The new frontier in animation

Media Design School 10 Jul 2012 Comments

Gerrard Southam has been at the forefront of the pre-visualisation (pre-vis) area for the last eight years - saving time, money and stress for Hollywood filmmakers. He shared some insights into the emerging field on a recent visit.

Gerrard got his big break on The Lion, The Witch and The Wardrobe (2005) and has gone on to work on blockbusters including The Hobbit, Alice In Wonderland and G-Force in the pre-vis department.

Pre-vis is a relatively new field of animation that has become a modern essential for filmmakers. By creating rough shots/scenes/trailers, the pre-vis team provide essential feedback that can identify technical issues early on, determine camera angles and map out storylines.

On The Hobbit, Peter Jackon used pre-vis as a quick way to generate ideas. Whereas pre-vis work on the battle scene in The Chronicles of Narnia: Prince Caspian determined that it would take place over multiple levels and which camera angles would work well (see video).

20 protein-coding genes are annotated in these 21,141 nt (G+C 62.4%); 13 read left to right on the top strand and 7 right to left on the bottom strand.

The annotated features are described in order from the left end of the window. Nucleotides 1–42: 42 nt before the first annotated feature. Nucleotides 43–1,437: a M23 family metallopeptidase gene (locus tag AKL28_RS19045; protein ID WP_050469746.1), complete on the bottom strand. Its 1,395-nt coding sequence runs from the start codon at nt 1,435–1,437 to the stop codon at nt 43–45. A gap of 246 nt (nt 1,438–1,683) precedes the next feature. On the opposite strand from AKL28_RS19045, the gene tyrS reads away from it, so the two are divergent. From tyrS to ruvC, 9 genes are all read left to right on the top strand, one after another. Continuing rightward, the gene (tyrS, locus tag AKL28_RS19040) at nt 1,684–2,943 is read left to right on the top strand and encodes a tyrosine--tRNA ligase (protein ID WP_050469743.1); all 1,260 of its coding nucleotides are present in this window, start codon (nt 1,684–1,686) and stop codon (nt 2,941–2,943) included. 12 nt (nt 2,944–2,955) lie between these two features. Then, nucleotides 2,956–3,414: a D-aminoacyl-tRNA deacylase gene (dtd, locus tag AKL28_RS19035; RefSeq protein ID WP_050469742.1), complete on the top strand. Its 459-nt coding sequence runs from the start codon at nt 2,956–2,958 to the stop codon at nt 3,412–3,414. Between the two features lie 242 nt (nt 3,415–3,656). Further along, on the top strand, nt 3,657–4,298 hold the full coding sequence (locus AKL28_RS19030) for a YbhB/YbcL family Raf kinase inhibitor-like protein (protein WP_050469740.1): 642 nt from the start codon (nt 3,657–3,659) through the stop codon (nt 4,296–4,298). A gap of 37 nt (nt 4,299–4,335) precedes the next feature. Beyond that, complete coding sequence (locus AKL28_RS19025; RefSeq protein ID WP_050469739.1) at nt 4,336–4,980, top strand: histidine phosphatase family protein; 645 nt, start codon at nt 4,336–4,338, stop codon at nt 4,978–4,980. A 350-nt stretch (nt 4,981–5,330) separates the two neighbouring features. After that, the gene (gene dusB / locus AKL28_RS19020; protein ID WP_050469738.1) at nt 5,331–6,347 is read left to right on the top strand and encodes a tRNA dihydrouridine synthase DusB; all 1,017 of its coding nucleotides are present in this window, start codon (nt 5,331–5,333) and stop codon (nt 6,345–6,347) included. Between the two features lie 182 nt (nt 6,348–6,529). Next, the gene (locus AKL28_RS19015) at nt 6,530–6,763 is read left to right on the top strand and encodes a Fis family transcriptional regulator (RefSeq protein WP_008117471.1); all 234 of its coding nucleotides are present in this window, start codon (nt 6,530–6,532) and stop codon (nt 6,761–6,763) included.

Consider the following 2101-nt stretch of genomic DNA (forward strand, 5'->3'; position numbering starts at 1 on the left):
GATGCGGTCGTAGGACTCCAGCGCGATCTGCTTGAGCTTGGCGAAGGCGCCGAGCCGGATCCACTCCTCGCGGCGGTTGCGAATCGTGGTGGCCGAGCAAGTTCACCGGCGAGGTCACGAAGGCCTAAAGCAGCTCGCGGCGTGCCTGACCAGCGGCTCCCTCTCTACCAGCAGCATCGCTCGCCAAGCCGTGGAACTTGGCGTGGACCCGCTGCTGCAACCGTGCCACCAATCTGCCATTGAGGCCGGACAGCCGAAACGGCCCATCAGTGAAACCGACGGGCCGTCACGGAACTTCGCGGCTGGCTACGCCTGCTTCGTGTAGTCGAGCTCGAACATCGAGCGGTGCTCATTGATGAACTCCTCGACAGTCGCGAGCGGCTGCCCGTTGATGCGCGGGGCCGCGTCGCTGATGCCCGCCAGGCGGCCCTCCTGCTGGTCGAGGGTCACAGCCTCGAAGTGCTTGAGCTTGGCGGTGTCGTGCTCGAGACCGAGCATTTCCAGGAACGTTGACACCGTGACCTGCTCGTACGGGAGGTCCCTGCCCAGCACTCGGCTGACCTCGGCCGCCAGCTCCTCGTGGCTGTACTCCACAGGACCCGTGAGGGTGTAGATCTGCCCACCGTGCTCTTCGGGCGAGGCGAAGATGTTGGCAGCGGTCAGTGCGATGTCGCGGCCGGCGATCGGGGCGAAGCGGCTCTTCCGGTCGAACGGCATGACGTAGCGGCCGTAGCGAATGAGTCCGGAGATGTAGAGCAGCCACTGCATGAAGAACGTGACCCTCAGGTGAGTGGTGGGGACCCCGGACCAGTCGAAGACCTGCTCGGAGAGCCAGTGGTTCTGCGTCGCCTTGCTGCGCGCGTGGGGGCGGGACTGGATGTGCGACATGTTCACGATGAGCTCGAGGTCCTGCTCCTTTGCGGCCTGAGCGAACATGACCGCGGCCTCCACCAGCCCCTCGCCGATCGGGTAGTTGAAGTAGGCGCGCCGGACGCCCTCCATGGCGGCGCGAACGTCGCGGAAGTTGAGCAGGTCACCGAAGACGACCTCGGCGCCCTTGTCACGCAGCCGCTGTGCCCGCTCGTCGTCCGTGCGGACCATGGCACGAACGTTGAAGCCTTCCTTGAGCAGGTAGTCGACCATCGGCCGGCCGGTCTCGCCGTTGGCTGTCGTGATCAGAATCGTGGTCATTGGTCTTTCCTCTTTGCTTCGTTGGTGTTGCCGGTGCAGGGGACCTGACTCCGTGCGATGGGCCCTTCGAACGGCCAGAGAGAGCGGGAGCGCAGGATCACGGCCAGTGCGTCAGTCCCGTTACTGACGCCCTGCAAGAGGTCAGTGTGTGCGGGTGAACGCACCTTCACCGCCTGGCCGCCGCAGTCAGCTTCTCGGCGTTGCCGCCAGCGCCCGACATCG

Another arm to the department is post-vis, where dummy shots are created for the editor while they wait for the final version to be completed.

Gerard told students that pre/post-vis is a generalist role and perfect for animators who are keen to get involved in everything.

“You work really quickly knowing that everything will change- everything is disposable.”

Another valuable application of this kind of work is pitch-vis, where a trailer or scenes are created for a film that does not exist yet. Peter Jackson used this tactic when pitching Lord of the Rings.

“It is much easier to get someone excited about a film if they can see it.